By: Sarah Ditton — Development & Operations
“If everybody’s the same, you don’t really learn much, right? You aren’t necessarily challenged to grow and you’re also not really being inclusive. For me, inclusivity, equity, and social justice are crucial components of a cooperative community,” says Brian Locke, resident and board representative of Masala Co-op.
Co-ops Are More Diverse
Cooperatives have long been known to be safe havens for diversity. Jennifer Fluri, affordable housing researcher and Boulder Housing Coalition (BHC) Board Member, finds this to be true for BHC cooperatives, “the interesting thing is, I’ve studied all different kinds of affordable housing and the co-ops are more diverse than the general population,” she says.
Co-ops Promote Diversity
The BHC works to promote diversity, inclusivity, and social justice within our cooperatives and the greater community. We host an annual Social Justice and Cooperative Skills Training Series, we strictly follow Fair Housing Guidelines, we offer housing at prices far below market price, and we promote consensus decision-making in our cooperatives, committees, and board. We work to create a space where everyone can feel welcome and where all voices have power.
Cooperative housing generally creates space for diversity just by how cooperatives organize themselves. Co-ops
- Are where many LGBTQ people have been able to choose their family.
- Structure their decision-making so that every voice can be heard.
- Often offer rooms at an affordable price so that more people have access to them.
- Often have a communities willing to grow and really grapple with what it means to live with different people.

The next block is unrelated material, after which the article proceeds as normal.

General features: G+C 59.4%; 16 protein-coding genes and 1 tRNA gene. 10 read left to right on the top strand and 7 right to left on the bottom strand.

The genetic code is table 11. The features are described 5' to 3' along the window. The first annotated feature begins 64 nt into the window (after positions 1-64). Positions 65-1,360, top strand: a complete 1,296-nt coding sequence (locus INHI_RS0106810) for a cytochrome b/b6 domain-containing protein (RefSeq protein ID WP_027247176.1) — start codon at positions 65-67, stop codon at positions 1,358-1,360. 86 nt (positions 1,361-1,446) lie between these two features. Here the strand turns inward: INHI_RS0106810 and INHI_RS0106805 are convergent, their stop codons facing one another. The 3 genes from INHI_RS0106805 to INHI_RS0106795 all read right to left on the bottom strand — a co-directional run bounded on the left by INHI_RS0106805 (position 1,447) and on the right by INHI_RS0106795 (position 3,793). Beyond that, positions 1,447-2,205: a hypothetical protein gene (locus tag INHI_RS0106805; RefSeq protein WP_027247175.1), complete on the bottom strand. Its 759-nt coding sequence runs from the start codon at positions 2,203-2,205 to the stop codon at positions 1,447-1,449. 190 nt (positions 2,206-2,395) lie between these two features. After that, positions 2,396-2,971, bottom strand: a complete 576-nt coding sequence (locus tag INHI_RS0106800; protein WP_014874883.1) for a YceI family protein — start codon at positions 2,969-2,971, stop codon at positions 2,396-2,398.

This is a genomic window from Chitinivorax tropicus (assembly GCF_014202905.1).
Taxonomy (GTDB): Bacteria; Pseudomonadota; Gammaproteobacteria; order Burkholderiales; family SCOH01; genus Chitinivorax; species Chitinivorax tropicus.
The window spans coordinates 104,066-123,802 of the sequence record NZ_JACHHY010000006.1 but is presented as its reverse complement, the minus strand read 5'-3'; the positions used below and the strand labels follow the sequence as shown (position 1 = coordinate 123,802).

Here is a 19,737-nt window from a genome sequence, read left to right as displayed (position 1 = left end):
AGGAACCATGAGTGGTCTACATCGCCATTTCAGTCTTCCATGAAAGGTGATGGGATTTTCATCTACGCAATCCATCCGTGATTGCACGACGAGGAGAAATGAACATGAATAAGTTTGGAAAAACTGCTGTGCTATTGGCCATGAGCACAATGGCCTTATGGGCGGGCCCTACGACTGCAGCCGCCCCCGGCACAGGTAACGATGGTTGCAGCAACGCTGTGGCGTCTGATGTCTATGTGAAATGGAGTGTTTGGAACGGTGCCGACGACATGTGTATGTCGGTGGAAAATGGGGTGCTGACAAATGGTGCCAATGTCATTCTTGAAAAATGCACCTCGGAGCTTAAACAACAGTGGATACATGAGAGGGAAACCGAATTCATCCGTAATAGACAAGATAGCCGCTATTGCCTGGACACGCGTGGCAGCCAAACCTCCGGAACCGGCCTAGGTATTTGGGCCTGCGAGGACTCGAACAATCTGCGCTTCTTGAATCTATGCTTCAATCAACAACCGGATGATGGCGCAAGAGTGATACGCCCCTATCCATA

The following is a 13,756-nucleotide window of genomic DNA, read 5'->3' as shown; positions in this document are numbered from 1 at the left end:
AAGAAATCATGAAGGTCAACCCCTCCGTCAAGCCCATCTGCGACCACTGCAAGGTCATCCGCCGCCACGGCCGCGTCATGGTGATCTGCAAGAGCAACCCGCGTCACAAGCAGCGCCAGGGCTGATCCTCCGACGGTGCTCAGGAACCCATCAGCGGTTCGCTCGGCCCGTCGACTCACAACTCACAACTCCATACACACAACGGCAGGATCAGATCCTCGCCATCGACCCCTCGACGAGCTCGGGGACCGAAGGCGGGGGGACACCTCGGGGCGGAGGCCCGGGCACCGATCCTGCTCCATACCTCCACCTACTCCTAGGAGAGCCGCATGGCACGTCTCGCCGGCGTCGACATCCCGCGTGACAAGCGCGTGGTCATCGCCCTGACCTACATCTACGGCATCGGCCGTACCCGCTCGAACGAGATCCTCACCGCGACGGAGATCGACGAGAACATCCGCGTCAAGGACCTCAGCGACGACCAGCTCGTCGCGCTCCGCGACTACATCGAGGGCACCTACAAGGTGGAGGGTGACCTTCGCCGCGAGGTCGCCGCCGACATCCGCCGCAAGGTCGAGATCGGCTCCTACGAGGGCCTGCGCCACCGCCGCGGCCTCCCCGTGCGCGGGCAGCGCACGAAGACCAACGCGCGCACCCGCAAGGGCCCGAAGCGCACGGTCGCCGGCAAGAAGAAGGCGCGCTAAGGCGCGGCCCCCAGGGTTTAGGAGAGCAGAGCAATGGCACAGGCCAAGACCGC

Co-oper Puts it Best
Emily Beaver, Chrysalis Alum and past Board Rep couldn’t have put it better:
“There are so many different types of people that move into co-ops. When we interviewed people to move in here, we asked them about their commitment to diversity and inclusion and how they’re going to foster an open, accepting environment. So you might have someone who comes from a really religious background or people of color live here.
People who live in Boulder and have lived in Boulder their whole lives, maybe haven’t been exposed to people of color or trans individuals or anyone that has like a different lifestyle from me or yourself. I think it’s really important to be open-minded to people who might be LGBTQ or be a person of color. And not only being able to live with it, but, ideally, I think that for someone who wants to live here, it shouldn’t just be for the cheap rent, although it’s a benefit, but it should be because you want to grow and challenge your assumptions and become a better person. “
The Challenge & Opportunity
And it can be a challenge. Being confronted with different ways of thinking, living, and being can be difficult. And this plays out every day at BHC cooperatives. Our cooperatives are where very different people have the opportunity to live together, eat together, and grow together. Which was something Jennifer, the researcher from earlier, found in her surveys. She says, “that was another good and bad for people living in co-ops, ‘Oh, I’ve learned so much about different cultures and the way people were raised and a lot about all kinds of different kinds of all kinds of diversity’, but also that was identified as a struggle for people, you know? So that’s interesting, but I think that’s good. Struggle is not a bad thing necessarily, if you learn from it.”
By providing a space for diversity within our community, the BHC is challenging people to grow. Allowing people to realize that there are many legitimate points of view. The more we can allow ourselves to embrace this, the better off we will all be.